# Split-split plot

## Data structure

### Split-split plot design

2 sites:

- site 1 has 2 years
- site 2 has 1 years

3 treatments:

- whole plot: mowing (2 levels: mowed or not mowed)
- subplot: herb (3 levels)
- subsubplot: seeding rate (3 levels)

4 blocks at each site

### Response

Response is number of seedlings which has a lot of zeros which means it is (marginally) extremely right-skewed. Site 1 observations in the second year is seedling survival in year 2.

## Current analysis

Separately consider each site-year combination. Mixed-effect Poisson regression model with fixed effects:

- block
- mowing
- herb
- seed
- mowing X herb
- herb X seed
- mowing X weed
- mowing X herb X seed

and random effects:

- block X mowing
- block X mowing X herb.

### SAS PROC GLIMMIX

Model did not converge. All fixed effect interactions were removed. Model converged, but overdispersion is present and the estimated variance for block X mowing is large (1.6) on this log-link.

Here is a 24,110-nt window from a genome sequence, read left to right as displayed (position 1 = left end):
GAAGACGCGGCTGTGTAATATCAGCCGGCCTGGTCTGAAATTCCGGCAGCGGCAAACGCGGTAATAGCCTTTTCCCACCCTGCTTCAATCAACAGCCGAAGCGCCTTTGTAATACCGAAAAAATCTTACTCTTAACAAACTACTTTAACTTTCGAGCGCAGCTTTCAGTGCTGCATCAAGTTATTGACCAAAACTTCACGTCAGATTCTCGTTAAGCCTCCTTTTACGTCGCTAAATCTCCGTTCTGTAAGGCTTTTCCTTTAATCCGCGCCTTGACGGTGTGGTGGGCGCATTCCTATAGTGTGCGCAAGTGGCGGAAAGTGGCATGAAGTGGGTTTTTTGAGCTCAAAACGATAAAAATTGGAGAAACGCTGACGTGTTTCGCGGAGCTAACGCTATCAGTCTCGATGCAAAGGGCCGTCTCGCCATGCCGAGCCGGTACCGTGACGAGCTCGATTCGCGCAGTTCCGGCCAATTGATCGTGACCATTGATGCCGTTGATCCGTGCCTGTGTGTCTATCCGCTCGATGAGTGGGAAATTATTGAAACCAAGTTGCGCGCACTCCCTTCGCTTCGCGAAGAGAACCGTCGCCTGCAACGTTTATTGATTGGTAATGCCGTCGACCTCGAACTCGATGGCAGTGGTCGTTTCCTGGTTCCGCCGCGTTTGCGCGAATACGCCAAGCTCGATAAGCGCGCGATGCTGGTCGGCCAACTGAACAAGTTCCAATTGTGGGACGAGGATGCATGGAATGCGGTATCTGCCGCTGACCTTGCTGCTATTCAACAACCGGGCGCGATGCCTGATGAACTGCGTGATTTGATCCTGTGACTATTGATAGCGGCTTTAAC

## Exploratory analysis

Often have all zeros for certain combinations which would result in non-convergence of the model with all the interactions.

## Advice

Cell-means model is too general because some combinations of treatment have all zeros. Dropping fixed effect interactions is one way to simplify the model.

Another approach is to treat herb and seeding rate to be continuous and have a linear effect on the mean in order to deal with combinations that have all zeros. The mowing X block X herb interaction should use a categorical version of herb rather than the continuous version of the herb so that there is a random effect associated with the subsubplot rather than a different slope associated with the subsubplot.

It turns out that this model seems to fit well for these data. The variance estimate is large for the mowing X block X herb random effect rather than for the mowing X block random effect.

Another option is to eliminate the treatment herbicide treatment as basically the seedling count is also zero for this treatment.

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